If someone wanted to describe a modern copper pit mine, they could do it with three words: complex, busy and huge. Encompassing nearly 2,000 acres, a large copper pit mine can measure as much as 2.5 miles across and over half a mile deep. Mines of this size have miles of roadways and operations that entail an assortment of activities taking place simultaneously, including extraction, processing and transportation. These are distinct operations that require a high degree of coordination.
For one of the world’s largest copper mining operations, their lack of coordination was costing them inefficiency, even in terms of onsite safety.
Identifying the problem
Mining officials realized that their continued growth was limited by inefficient communication and coordination between the different processes involved in their overall mining operation. Each operational group in the mining process ran its operation from discrete silos. Communication between silos was based on workers passing information from one silo to the next, and then making decisions based on the information they received. This isolation hindered efficient workflow and forced work to slow or eventually stop. Mining operations officials approached the Network Infrastructure Corporation (NIC) to solve their information management problems, thereby improving the mine’s safety, efficiency and productivity.
NIC solved the mine’s logistical problems by creating an integrated command center, complete with high speed computer network, Barco video wall and thermal security cameras from FLIR Systems. “The command center structure allowed us to centralize all of communication for each of the mines operational processes in one facility for optimal decision making,” said Angel Chacon, project manager for NIC.
Single command center solution
Command center dispatchers use visible light and thermal cameras to evaluate and coordinate the movements of a variety of components involved in the mines daily operations. The command center’s 4 x 26-foot Barco video wall allowed dispatchers to see the feeds from a number of cameras simultaneously so that they could track mining operations and act proactively to head off any potential disruptions in production efficiency.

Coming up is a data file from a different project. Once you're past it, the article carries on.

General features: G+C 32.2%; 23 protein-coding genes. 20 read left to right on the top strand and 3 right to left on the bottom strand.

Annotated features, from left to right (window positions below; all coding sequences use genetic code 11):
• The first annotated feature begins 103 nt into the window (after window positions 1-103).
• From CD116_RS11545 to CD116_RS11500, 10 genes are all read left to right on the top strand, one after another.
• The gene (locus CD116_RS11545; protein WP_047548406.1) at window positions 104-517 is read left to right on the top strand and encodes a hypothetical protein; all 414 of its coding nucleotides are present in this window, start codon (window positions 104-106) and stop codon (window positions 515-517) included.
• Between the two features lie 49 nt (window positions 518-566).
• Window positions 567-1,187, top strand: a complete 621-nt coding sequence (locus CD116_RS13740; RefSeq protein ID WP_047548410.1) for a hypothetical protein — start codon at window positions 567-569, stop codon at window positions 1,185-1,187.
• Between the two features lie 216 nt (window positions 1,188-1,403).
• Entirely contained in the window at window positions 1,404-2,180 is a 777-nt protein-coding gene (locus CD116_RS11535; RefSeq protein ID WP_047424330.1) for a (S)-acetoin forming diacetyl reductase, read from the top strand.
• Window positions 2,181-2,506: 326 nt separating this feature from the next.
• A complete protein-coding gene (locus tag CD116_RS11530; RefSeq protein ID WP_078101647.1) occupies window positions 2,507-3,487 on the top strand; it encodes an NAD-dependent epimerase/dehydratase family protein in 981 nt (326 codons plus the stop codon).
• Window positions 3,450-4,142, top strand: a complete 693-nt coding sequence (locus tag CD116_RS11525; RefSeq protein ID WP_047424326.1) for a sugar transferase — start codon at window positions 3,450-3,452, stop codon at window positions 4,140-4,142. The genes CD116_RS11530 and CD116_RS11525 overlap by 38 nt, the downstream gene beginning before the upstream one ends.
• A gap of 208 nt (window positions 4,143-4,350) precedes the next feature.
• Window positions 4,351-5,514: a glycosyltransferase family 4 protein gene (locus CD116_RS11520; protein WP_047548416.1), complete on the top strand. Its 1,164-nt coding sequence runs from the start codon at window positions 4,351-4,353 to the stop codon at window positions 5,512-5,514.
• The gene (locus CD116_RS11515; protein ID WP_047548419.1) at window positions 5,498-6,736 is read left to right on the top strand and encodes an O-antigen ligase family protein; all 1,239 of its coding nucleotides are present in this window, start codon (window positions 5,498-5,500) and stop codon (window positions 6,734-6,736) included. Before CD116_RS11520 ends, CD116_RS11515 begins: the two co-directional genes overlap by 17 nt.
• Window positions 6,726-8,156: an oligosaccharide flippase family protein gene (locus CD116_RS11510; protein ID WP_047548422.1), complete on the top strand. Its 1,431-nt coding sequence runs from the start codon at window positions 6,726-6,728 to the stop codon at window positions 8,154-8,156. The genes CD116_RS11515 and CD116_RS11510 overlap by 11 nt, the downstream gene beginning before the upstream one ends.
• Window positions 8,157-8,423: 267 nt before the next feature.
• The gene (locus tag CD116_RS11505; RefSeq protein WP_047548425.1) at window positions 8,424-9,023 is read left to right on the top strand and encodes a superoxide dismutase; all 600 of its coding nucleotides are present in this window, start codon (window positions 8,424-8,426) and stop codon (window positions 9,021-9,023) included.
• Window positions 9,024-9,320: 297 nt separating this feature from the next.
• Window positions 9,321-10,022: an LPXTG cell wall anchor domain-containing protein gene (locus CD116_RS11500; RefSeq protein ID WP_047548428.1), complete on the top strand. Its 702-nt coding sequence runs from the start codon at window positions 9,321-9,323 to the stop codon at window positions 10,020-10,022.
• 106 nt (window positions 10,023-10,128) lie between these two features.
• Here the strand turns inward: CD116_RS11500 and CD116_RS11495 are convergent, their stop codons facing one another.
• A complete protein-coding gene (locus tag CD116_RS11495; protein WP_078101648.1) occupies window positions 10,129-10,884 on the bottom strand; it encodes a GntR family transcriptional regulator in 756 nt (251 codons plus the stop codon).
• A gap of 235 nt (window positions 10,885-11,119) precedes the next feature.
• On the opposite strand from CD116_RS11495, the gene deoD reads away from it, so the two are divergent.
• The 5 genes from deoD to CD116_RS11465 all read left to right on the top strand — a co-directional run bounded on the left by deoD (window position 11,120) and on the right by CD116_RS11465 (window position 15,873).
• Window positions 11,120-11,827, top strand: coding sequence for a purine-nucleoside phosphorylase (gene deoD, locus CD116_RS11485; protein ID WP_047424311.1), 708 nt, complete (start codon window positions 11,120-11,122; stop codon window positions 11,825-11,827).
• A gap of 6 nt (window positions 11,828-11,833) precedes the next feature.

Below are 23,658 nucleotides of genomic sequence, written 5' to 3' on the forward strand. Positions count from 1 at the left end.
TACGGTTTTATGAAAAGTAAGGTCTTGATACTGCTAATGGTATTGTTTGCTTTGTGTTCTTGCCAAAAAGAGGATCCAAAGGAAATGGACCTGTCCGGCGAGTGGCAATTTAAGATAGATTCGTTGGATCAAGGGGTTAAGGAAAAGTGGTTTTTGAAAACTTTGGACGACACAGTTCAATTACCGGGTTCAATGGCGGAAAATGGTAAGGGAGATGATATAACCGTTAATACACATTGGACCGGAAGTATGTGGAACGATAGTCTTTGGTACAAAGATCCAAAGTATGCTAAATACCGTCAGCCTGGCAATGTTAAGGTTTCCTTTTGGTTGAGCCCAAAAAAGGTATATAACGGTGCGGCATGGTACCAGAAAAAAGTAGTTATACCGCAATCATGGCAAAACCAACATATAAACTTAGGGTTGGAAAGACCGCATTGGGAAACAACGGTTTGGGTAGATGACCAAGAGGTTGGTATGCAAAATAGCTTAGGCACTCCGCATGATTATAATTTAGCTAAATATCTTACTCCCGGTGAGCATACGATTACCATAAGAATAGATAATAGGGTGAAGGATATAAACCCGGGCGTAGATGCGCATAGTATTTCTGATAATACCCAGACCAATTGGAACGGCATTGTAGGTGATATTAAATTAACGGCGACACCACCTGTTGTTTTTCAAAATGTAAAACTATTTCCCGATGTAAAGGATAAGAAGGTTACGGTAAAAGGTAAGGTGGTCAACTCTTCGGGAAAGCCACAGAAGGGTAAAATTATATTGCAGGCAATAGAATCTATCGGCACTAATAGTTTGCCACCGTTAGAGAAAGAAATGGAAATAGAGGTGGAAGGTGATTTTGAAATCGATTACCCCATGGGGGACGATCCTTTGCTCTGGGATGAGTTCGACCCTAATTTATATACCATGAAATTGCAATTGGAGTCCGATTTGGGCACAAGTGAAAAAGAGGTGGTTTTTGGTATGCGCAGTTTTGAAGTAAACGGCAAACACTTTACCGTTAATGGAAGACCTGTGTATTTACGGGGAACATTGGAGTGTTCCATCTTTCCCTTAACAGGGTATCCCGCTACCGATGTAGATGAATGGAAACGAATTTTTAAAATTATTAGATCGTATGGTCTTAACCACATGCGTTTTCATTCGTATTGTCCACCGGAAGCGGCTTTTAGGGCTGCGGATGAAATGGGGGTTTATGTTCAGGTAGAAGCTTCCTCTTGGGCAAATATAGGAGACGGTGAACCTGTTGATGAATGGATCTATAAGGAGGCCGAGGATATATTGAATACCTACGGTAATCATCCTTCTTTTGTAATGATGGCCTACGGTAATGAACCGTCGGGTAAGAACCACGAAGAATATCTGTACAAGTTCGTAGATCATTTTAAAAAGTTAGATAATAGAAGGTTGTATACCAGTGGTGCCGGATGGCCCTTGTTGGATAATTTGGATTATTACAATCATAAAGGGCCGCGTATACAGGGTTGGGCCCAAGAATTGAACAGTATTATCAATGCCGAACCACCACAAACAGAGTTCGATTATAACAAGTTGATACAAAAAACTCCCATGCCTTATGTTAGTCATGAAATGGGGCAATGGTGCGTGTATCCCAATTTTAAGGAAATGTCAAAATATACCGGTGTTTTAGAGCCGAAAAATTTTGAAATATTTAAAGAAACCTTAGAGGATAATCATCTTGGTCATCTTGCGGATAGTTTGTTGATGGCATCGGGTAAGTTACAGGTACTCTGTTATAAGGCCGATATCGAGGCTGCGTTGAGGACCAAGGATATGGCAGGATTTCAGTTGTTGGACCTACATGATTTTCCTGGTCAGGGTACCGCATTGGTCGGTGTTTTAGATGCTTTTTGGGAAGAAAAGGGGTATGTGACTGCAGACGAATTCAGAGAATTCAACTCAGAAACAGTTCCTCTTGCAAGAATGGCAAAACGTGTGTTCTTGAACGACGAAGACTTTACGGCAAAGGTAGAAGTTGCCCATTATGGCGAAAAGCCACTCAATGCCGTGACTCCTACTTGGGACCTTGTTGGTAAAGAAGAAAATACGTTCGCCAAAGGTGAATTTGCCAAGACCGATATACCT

In one case, dispatchers used FLIR’s PTZ 35 x 140 multi-sensor cameras to monitor the operations of shovels (vehicles with electrically powered shovels that can move up to 100 tons in a single scoop) and haul trucks (25-foot-tall dump trucks that can move 400 tons in a single load) throughout the facility. Command center dispatchers can then see if a particular shovel is operating too slowly, creating a backup of haul trucks waiting to take on a load of ore. If dispatchers see this happening, they can re-route some of the haul trucks to different shovels, keeping a steady stream of ore moving to processing stations.
Similarly, command center dispatchers use FLIR’s shorter-range PTZ-50 MS thermal cameras to watch over the operations of the mine’s crushers. These devices include conveyor belts that take rock and ore from the haul trucks to mechanical crushers, which make the chunks of ore a more suitable size for further processing.
NIC’s approach to thermal imaging
During the early stages of the command center’s design and construction, NIC installed a single PTZ 35 x 140 MS in a perimeter position. “It was really just there as a proof of concept,” said Chacon. NIC knew that thermal imaging was a perfect fit for this application, but because of the cost delta between thermal cameras and the standard visible light cameras also stationed around the facility, the mining company needed to see it for themselves. By the time the command center was nearing completion, the mining company’s management agreed to install all 10 thermal cameras.
Today, they are firm proponents of the utility of thermal imaging in mining operations. “It’s changed the way we do our business,” said Russ Armbrust, technical project coordinator. In the past, they were limited by what they could see with visible light cameras and the naked eye.
Through the dust
Thermal cameras help command center dispatchers see through the dust created by the crushers night and day. If they see that the conveyor belts are too heavily loaded or that the wheels driving the belts are getting too hot, they can intercede to make sure the system doesn’t break down. NIC installed six of FLIR’s PTZ-50 MS cameras for this very purpose.
“This mine is a 24/7 operation,” explained Chacon. “Command center dispatchers need to be able to track and monitor their assets night and day – thermal cameras help them do just that.”
Since thermal imaging cameras make pictures from heat, not light, they can not only track shovels and haul trucks operating in the deepest parts of the mine but can do it with cameras placed along the mine’s perimeter. Four FLIR PTZ-35 x 140 MS cameras are positioned as perimeter cameras. Unlike many thermal cameras posted along a perimeter, these cameras do not face outward for security, they point inward towards the mine. This vantage point ensures that at least a few of the cameras will have an unobstructed view of anywhere mining operations are going on.
The future of thermal imaging in mining applications
Thermal cameras are proven commodities in a number of applications, including residential security, industrial security and homeland defense. Today, ingenious mining operations are appreciating the ability to see clearly through total darkness, as well as through dust, smoke and light fog. Forward-thinking security integrators like NIC are seizing the opportunity and pairing their customer’s needs with their technological savvy.
David Lee is a writer and editor who has worked with thermal imaging cameras for over some 10 years. He lives in Portland, Ore..